THREE points come out quite clearly through these two judgments of the Calcutta High Court. The first point is that the police in West Bengal are not allowed to act properly under the laws they are expected to enforce. Secondly, the police, particularly the higher echelons of the force, have been thoroughly polluted by politicisation under the direct influence of the CPI-M. And thirdly, being immune to any punishment for illegal action, grave dereliction of duty and utter negligence to perform according to the laws, rules and regulation, a fair number of members of the force has become insolent, defiant, dishonest and corrupt. The force which has lost its elan, its culture and its pride in doing its lawful duties can hardly be trusted to perform well to ensure good governance in an altered political situation.

A police force is a collection highly motivated, disciplined and skilled human beings with a given structure and a hierarchy of command. Once it loses its vital qualities, it becomes a malfunctioning instrument, too dangerous to ensure public security and well-being. To make it an effective, legally compliant and citizen-friendly force, large scale “cleansing” operation has to be undertaken. I do not buy the thesis that with the change of political masters they would also change—some would but many would not change their easy and corrupt way of life. Hence the next government has to be hard, harsh but fair in throwing out those who had openly shown partisanship and did unlawful and often illegal acts to curry favour with their CPI-M masters. Such gangrenous elements have to be amputed from the force firmly and quickly. Any leniency in this regard would imperil the moral authority of the new government.

The CPI-M inducted in West Bengal some elements of the “Dirty War” widely practised by the Latin American dictators in the latter half of the last century. One of the elements of this “Dirty War” is the creation of a vast network of illegally armed civilians, whom we call here as “harmads”, to enforce a culture of total fear and terror. Such harmads, whether in Colombia or Argentina or in West Bengal, could not effectively enforce the “culture of terror and fear” without overt and covert support of the police and paramilitary forces of the state. “Harmads camps” in the Jungle Mahal, whose existence has been fully proved by the Netai judgment of the Calcutta High Court, are clear evidence of the “Dirty War” tactics of the CPI-M. Those elements of the police force of the State, who “fouled” themselves by openly or secretly supporting these “harmads”, have to be pruned to remove the culture of fear and terror to be replaced by the life-style of freedom and enlightenment in the altered political environment.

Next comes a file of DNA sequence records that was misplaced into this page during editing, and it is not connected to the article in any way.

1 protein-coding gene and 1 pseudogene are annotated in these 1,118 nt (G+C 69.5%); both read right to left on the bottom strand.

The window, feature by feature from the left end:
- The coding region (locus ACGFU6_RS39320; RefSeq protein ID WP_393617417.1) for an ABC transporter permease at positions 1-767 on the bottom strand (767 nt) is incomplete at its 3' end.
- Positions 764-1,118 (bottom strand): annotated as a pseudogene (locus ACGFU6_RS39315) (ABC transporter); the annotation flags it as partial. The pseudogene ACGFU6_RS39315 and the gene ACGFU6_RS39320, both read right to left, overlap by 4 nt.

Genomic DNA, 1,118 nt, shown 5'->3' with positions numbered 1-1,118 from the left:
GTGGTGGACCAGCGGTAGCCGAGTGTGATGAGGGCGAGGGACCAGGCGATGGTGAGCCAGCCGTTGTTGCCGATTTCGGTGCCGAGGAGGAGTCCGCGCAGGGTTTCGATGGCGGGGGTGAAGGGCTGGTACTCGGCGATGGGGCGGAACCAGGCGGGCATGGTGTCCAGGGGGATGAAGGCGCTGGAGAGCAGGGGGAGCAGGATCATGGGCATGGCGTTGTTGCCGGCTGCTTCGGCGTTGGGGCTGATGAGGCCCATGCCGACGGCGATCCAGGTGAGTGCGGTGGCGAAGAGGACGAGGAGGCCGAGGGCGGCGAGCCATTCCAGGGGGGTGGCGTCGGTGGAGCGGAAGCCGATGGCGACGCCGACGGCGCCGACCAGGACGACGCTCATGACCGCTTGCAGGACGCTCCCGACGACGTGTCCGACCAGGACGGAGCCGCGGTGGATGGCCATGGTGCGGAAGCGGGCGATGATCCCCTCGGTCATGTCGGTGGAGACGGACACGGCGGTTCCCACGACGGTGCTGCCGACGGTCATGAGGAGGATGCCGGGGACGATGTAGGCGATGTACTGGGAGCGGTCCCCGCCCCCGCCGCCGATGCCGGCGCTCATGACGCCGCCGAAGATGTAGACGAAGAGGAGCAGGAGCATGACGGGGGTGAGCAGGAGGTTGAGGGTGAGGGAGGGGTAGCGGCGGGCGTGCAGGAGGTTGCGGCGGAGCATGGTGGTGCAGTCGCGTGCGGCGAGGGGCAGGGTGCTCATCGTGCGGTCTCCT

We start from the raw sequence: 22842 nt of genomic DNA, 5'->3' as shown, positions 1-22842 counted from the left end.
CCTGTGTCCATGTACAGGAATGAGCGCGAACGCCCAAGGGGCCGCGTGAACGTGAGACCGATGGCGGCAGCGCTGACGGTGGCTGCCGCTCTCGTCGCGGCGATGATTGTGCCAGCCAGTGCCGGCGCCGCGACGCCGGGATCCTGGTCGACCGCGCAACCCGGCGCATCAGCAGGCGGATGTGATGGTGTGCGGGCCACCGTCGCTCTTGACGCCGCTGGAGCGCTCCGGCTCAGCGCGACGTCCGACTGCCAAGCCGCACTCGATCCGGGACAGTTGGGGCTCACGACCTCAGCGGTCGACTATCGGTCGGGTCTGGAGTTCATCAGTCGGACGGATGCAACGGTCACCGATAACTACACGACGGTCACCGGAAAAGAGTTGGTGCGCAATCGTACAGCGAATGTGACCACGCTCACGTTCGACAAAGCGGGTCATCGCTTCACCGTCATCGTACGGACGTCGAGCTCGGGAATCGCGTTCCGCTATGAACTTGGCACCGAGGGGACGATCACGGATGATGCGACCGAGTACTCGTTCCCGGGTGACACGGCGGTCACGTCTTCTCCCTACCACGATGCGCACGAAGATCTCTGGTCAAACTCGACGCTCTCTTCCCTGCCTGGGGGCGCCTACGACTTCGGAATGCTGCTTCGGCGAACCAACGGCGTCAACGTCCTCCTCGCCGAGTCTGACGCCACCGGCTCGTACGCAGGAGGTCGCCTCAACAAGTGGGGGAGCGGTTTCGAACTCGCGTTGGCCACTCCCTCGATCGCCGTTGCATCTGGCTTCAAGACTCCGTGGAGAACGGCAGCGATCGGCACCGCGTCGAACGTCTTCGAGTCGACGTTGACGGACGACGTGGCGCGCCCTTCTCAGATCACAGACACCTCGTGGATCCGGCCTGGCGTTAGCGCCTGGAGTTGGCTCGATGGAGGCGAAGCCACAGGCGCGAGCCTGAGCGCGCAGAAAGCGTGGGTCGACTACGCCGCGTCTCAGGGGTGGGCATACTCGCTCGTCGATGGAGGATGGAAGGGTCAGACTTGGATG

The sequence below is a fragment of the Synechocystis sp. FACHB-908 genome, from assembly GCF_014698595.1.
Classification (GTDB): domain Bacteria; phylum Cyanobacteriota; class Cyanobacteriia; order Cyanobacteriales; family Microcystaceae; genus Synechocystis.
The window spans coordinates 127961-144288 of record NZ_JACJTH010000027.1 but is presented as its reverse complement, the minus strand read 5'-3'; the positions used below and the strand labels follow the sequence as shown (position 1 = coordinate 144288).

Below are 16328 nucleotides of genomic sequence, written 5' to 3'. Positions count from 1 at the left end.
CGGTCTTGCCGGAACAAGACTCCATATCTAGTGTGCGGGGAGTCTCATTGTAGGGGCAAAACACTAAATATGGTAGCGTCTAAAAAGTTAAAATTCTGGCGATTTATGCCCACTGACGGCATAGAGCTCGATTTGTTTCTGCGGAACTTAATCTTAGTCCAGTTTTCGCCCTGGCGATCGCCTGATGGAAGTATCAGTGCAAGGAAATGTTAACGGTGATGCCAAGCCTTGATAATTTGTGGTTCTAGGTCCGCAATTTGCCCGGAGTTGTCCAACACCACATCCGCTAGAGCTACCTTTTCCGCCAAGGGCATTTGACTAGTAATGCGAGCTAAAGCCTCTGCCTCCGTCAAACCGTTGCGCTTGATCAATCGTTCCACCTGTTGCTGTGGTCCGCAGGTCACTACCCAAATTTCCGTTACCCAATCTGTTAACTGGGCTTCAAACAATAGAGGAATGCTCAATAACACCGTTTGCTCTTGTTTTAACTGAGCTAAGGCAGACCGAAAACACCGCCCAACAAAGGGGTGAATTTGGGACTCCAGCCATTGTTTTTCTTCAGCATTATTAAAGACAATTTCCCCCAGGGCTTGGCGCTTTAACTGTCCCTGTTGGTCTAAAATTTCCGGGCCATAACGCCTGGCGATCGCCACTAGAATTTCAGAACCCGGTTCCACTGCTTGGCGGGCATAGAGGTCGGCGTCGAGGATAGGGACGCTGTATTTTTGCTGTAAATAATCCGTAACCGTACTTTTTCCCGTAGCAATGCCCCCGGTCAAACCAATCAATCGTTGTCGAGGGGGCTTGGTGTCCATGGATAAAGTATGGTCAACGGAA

That West Bengal has become a genocidal State is evidenced from the facts that between 1977 and 2009, as many as 55,408 political murders were committed (as stastically estimated) and that 72,600 political rapes were committed by the ruling party goons. About four lakh murderers and rapists are moving about freely with the full support of the leadership of the CPI-M at different levels.

Such widespread violence perpetrated by the CPI-M and their armed harmads, aided and assisted by the police, should be rectified in the altered situation not by counter-violence but by the process of law. Only the rule of law can end the culture of violence and terror. Hence there is a paramount need for initiating preparatory action to set up a Political Crimes Tribunal with adequate members of Benches to inquire, investigate and try all the cases of crimes against humanity and genocide committed by the CPI-M Government and their armed supporters from Marichjhapi in 1979 to Netai on January 7, 2011, and to punish all the culprits including the delinquent policemen. To prove its bonafides to the people of West Bengal, the next government would have to do this difficult but essential task immediately after the asssumption of office.

The author, who has now retired from service, is a former Secretary, Revenue, and the erstwhile Secretary, Rural Development, Government of India. He was also the architect of ‘Operation Barga’ that left an indelible impress on the West Bengal countryside in the 1978-81 period when it was carried out under the leadership of the then Land and Land Revenue Minister, Benoy Chowdhury.